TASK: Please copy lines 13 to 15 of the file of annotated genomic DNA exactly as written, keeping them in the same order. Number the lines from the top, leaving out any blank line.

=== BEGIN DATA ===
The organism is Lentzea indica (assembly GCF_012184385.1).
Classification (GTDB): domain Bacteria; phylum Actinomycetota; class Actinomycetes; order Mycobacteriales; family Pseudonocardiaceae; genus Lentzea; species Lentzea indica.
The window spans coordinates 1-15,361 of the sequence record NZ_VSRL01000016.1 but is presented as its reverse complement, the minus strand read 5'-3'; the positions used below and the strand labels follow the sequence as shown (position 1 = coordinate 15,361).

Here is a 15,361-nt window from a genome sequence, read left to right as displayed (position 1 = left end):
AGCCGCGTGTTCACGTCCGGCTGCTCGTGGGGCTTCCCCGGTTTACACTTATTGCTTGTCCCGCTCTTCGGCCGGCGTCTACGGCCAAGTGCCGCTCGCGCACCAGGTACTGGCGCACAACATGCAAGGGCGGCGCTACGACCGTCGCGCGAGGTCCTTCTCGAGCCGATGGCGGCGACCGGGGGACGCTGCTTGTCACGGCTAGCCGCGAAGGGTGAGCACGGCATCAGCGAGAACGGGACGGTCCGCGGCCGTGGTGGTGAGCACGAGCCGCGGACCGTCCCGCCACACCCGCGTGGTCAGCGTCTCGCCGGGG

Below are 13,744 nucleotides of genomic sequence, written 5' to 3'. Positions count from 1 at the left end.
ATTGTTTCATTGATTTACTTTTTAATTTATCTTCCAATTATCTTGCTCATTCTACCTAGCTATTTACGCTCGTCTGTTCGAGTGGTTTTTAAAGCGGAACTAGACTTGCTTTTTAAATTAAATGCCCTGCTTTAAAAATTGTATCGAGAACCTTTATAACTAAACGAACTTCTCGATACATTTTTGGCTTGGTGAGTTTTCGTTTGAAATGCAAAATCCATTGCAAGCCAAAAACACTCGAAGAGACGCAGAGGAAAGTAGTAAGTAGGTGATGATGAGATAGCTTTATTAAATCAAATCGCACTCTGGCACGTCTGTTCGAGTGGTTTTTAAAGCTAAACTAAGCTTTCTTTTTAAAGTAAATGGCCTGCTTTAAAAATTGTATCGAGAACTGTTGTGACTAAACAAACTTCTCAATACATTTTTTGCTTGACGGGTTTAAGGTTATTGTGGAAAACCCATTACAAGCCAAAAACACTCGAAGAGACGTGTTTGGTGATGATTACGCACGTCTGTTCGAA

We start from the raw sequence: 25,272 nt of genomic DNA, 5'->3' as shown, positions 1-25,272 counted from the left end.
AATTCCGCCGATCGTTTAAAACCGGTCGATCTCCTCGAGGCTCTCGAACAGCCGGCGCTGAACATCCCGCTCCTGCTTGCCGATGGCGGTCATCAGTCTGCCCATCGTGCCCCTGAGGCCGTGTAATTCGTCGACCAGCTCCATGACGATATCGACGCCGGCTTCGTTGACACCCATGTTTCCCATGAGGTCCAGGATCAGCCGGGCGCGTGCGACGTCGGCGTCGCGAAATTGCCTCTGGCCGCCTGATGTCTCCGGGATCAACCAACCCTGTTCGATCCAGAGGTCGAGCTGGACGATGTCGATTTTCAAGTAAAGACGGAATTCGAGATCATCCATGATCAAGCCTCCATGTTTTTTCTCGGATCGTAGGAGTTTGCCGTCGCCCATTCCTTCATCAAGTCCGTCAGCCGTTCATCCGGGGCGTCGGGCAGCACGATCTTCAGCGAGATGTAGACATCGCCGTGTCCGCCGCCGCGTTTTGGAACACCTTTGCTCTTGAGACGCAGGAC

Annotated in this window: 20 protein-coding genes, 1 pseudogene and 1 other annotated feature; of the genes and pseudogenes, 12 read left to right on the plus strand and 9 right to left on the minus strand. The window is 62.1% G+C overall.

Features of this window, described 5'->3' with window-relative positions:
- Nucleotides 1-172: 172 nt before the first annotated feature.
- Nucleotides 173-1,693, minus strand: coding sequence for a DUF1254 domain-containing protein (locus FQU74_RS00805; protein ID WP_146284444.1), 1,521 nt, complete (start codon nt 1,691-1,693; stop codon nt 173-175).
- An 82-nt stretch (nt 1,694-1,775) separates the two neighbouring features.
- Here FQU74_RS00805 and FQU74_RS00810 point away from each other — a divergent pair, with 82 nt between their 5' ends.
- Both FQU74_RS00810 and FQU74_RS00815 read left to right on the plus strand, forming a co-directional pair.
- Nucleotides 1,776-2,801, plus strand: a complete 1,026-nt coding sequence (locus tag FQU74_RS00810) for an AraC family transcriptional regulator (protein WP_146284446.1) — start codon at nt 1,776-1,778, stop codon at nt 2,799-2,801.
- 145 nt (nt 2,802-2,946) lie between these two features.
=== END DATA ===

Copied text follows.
- Nucleotides 173-1,693, minus strand: coding sequence for a DUF1254 domain-containing protein (locus FQU74_RS00805; protein ID WP_146284444.1), 1,521 nt, complete (start codon nt 1,691-1,693; stop codon nt 173-175).
- An 82-nt stretch (nt 1,694-1,775) separates the two neighbouring features.
- Here FQU74_RS00805 and FQU74_RS00810 point away from each other — a divergent pair, with 82 nt between their 5' ends.